More troubling, particularly in light of the Post’s assertion that these individuals posed no national security threat, is the individual who was caught smuggling humans across the border. Human smuggling is, indeed, the very definition of a national security threat.

The case is framed in such a way as to suggest that there is obviously no threat. Hey, he was driving a couple of guys across the border for a quick buck. And, indeed, it is likely true that there is nothing more to this story. However, it is probably equally true that the man who was illegally driving these two unknown immigrants across the border did not bother to ask too many questions. He was breaking the law, and in the course of breaking the law, it’s best not to ask a lot of awkward questions of your co-conspirators.

Why does this matter? Because despite the stereotypes in the media, not every terrorist is going to look like he or she comes from Saudi Arabia or Afghanistan. They don’t have official “Member of the International Brotherhood of Terrorism” identification cards. They will say things like, “I just need to get a job to feed my family” rather than “Will you help sneak me across the border so that I can blow up the Pentagon?” They will look like Middle Eastern in some cases, yes, but they will also look German or French or Canadian or American or Mexican in others. They will look like me and you.

One of the most tired questions asked by reporters about border security – especially of programs like US VISIT or SEVIS, etc. – is: “How many terrorists has this program caught?” The inference is that if you answer none, then the program is an obvious failure.

However, if SEVIS had existed in 1993 or 2001, it is entirely plausible that neither of those murderous attacks would have occurred because a significant number of the terrorist plotters came into the country using student visas. Had SEVIS been in place, these individuals would have set off alarms the moment they did not show up on campus, and they would have been tracked by federal agents and sent home. However, we would not have known that we “caught” a terrorist. We would have only known that some guy wanting to “attend college” in the United States had been turned away at the border or sent home shortly thereafter.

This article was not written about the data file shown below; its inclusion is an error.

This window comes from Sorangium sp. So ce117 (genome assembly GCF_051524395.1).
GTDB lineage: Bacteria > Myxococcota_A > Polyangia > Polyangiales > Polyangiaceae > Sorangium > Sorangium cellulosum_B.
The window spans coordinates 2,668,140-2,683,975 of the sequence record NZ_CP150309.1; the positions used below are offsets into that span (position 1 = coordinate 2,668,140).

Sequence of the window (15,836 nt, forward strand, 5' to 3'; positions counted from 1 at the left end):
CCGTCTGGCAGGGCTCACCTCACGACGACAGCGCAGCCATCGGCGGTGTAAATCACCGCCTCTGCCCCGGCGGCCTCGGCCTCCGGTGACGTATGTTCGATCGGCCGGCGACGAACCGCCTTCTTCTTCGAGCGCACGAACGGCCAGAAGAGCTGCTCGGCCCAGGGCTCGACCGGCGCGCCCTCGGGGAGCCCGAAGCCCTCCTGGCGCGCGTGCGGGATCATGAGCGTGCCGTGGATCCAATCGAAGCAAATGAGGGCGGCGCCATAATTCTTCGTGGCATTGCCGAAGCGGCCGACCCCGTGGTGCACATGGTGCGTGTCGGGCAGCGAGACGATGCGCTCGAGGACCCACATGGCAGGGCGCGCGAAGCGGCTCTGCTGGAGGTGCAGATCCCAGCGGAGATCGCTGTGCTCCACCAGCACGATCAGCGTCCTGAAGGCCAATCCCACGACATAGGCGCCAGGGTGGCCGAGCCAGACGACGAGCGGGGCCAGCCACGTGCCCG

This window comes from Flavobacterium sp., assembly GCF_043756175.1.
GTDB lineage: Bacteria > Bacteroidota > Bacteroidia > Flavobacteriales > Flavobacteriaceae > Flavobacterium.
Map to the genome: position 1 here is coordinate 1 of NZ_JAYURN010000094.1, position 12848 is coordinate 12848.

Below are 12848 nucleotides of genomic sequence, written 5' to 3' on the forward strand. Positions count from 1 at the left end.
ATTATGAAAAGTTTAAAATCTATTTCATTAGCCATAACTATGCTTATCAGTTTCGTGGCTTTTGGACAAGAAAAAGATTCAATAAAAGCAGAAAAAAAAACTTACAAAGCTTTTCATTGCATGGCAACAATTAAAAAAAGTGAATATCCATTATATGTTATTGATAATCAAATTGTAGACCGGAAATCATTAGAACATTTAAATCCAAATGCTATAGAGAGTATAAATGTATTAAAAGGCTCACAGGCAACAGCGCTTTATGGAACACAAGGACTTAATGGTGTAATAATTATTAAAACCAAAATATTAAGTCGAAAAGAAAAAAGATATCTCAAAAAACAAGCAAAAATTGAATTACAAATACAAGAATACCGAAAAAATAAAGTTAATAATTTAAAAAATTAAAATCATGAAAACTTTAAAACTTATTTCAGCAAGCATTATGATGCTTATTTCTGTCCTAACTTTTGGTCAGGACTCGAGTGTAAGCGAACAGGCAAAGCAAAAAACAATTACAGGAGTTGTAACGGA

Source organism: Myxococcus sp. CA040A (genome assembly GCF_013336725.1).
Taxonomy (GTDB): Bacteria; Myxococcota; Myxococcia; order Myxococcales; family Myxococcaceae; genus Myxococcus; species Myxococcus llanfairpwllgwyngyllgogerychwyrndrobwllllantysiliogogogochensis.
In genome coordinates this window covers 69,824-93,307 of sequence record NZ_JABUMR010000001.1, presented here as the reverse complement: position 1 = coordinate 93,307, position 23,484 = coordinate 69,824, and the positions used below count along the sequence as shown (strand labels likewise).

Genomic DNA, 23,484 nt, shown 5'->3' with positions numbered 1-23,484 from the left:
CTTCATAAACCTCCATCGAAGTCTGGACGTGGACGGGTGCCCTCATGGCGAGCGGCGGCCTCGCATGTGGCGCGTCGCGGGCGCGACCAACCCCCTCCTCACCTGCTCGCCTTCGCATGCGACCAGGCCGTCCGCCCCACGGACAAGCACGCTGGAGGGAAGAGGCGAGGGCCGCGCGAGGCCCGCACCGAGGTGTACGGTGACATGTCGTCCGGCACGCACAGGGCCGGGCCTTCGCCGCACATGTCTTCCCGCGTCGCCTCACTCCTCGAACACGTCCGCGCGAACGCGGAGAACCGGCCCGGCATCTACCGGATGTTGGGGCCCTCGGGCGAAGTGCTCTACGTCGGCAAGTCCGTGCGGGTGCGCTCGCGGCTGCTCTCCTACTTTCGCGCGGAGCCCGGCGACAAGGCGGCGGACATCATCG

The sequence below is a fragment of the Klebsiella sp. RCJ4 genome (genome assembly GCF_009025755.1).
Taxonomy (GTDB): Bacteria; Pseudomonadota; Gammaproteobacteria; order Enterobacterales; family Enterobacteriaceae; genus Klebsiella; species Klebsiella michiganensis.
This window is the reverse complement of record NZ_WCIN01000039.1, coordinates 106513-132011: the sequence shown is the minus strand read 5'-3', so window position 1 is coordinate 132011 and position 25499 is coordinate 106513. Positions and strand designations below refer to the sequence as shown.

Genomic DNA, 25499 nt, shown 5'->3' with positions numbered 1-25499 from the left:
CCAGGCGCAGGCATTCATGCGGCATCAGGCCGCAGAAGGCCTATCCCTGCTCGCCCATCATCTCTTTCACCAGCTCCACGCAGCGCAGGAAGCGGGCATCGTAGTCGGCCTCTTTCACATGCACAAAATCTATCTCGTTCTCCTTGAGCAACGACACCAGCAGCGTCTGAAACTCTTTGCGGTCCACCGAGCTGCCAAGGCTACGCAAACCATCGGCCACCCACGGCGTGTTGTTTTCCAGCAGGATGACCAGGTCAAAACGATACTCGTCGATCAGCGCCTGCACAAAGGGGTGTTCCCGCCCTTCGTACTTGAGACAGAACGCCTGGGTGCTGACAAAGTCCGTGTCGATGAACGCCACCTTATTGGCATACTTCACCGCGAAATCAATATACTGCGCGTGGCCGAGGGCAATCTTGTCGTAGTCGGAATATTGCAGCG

I do not know why the U.S. Citizen from Mexico decided to smuggle two illegal immigrants into the United States. Probably, he just wanted the 50 bucks. Probably he asked no questions. And a guy who is willing to smuggle in certain humans or certain contraband (whether he thinks he’s just moving some day laborers or maybe some drugs) is most decidedly a threat. If you can smuggle in a day laborer, you can smuggle in anybody – whether you know who they are or not. If you can smuggle in a little dope, you can smuggle in much more dangerous items hidden in that dope.

One day, a terrorist who doesn’t look like a “terrorist” (whatever that means) is going to ask some unethical fellow to smuggle him into the United States. He’ll say he just needs a job. And then he’ll be in the United States, unknown to the authorities and connecting with others who managed to get into the country through similar vulnerabilities in our border security.

Or who knows. Maybe he already has.

Chris Battle founded Security Debrief as a forum for the homeland security community to discuss pressing issues and current debates in national security, counter-terrorism and law enforcement. After a long fight against kidney cancer, Chris passed in August 2013. Read More